Articles Posted in Police Reports, Discovery, Dismissal

In State v Dantonio, the New Jersey Supreme Court held that the evidence of radar speed meter readings should be received into evidence upon a showing that the radar was properly set up and tested by the police officer. Similarly, the Appellate Division held in State v Wojtkowiak that the K-55 radar device is completely reliable as a speed measuring device. Likewise, laser radar devices and Vascar have also been accepted by the courts as being scientifically reliable.

HOWEVER, the scientific reliability of the radar device is only one part of the proofs the state must offer during trial for the radar speed reading to be admitted into evidence. In addition to proving the reliability of the device, the state must prove that the device wasproperly calibrated and operated by a trained and experienced police operator.

For example, in connection with the K-55 radar instrument, the state should adduce evidence as to the specific training and extent of experience of the police officer operating the radar, the calibration of the machine prior to stopping the defendant through the use of tuning forks, which should also be independently calibrated, and the calibration of the speedometer in the patrol car if the K-55 is operated in moving mode.

One of the most important aspects of a municipal court criminal or traffic matter is the discovery process. Rule 7:7-7provides the defendant with the absolute right to receive discovery consistent with the rule. Remember, the pertinent discovery must be requested in the proper manner proscribed by the rules.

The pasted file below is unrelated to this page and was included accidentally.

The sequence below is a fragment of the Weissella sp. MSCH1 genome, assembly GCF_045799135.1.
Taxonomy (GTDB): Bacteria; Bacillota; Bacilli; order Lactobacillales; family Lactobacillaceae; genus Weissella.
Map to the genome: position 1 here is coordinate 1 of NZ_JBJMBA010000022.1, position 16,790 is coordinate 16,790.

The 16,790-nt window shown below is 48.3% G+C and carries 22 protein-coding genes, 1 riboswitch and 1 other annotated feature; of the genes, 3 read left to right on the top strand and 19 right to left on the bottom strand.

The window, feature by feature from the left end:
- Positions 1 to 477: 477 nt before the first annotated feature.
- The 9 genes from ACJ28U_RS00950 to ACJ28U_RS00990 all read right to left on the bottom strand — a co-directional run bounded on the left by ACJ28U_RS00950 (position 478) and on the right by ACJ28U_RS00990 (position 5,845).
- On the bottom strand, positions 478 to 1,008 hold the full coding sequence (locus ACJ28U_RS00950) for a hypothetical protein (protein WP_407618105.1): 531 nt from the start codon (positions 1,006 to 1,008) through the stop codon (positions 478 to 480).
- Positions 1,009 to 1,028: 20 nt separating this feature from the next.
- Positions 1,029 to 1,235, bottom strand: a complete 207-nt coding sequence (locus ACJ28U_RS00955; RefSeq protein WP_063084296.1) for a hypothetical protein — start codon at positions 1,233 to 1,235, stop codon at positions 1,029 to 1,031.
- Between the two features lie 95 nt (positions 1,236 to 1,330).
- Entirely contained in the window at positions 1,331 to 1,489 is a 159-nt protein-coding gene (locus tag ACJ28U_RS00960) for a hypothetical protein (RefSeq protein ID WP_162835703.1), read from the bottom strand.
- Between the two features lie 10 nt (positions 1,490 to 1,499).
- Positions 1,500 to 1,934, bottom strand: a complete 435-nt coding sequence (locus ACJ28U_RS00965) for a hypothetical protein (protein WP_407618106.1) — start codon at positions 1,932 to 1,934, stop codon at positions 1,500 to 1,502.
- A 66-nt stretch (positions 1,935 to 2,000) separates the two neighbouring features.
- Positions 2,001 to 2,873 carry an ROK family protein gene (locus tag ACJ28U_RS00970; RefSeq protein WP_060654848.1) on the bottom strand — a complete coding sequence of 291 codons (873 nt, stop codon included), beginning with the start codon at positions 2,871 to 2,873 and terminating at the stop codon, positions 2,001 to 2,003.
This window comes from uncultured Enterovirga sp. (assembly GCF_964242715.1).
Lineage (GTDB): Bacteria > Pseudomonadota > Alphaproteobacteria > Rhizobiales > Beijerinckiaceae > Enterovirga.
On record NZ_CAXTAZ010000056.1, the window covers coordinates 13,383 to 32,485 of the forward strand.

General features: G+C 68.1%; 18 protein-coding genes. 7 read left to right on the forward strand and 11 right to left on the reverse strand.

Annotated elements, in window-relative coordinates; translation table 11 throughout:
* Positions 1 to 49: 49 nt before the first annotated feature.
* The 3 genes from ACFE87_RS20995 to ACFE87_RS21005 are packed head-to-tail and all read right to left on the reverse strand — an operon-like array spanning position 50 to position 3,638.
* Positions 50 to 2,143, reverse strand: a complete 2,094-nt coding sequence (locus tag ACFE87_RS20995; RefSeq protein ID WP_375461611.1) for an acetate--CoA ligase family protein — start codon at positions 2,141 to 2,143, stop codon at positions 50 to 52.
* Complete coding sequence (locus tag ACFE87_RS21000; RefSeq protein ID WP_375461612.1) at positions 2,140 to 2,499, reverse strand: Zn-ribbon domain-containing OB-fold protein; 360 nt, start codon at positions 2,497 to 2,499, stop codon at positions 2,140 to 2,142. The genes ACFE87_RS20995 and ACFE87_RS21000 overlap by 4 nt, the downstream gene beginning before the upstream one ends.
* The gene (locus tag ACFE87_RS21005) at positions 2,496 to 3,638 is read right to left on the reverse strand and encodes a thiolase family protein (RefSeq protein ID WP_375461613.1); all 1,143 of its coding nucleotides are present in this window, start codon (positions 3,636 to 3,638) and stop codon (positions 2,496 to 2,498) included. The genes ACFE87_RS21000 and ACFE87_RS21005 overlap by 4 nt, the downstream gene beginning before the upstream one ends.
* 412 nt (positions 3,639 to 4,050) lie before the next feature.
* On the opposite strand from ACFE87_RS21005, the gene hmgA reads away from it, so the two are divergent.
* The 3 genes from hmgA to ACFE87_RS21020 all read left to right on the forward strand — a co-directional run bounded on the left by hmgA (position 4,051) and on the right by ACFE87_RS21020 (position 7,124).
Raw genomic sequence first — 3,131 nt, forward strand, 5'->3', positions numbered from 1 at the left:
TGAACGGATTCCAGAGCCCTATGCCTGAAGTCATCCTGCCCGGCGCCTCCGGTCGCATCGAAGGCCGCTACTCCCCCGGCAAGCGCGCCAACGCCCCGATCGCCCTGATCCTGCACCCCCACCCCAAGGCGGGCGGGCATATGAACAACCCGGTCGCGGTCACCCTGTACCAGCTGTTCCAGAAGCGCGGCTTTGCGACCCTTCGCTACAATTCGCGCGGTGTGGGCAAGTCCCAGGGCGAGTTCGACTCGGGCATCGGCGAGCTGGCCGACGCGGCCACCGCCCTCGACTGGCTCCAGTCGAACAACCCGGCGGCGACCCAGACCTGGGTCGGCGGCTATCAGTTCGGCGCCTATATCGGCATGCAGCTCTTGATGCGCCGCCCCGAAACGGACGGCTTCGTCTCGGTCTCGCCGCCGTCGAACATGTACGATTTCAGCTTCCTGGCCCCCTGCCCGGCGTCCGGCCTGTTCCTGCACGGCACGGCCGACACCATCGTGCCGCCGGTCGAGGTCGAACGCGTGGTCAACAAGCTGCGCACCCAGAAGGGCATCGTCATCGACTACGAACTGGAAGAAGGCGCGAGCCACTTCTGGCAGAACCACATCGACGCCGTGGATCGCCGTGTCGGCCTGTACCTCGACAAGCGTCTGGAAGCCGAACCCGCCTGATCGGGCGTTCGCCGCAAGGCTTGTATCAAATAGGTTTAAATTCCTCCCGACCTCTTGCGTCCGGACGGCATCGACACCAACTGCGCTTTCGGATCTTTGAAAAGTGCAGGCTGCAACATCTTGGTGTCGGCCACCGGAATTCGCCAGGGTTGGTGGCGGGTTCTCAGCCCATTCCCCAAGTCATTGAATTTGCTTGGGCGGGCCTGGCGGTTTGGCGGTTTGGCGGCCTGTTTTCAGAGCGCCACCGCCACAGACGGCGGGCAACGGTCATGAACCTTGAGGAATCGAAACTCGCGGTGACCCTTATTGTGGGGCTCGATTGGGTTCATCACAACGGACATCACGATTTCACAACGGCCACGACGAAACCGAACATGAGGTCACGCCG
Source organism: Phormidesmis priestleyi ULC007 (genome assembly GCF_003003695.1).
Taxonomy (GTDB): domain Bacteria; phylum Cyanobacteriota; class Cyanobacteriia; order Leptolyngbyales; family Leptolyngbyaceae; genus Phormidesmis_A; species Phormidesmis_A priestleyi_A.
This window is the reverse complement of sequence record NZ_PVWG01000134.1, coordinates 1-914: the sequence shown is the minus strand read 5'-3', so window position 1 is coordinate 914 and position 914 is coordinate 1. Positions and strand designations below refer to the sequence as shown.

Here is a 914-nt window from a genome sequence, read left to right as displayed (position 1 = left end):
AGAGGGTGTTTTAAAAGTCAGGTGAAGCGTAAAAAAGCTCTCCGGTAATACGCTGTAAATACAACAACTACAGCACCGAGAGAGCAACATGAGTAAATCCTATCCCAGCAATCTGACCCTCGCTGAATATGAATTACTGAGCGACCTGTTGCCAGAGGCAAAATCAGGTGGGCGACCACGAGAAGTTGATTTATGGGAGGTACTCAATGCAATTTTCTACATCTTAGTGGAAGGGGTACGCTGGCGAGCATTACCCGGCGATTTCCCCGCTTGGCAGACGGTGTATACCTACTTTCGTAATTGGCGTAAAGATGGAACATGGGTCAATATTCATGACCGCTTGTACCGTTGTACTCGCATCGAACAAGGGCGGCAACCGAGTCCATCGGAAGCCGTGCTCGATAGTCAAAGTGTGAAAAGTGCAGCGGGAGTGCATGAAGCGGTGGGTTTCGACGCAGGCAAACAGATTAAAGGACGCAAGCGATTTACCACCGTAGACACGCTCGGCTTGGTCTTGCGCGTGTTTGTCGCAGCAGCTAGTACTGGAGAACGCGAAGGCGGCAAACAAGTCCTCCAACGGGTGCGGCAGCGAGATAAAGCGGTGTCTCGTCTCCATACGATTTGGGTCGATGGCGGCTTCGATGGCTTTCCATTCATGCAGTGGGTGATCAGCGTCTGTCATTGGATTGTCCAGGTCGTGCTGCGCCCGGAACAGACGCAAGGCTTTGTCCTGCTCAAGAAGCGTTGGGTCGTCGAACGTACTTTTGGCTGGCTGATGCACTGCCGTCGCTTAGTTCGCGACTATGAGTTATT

In most cases, including DWI and drug charges, the state will rely upon police reports, lab certificates of analysis, chain of custody documents, alcotest readings, etc. to prove the case. A such, a defendant is entitled to information that the state plans to rely upon. Additionally, a defendant is entitled to exculpatory evidence. The rules of court and case law enumerate specific items that should be provided to a defendant in a prosecution. In addition, the defendant can always ask for and is entitled to relevant discovery.

The question is what happens when that discovery is requested but not provided. In State v Holup, the Superior Court of New Jersey examined this issue and proscribed the proper procedure for counsel to follow when such a situation arises.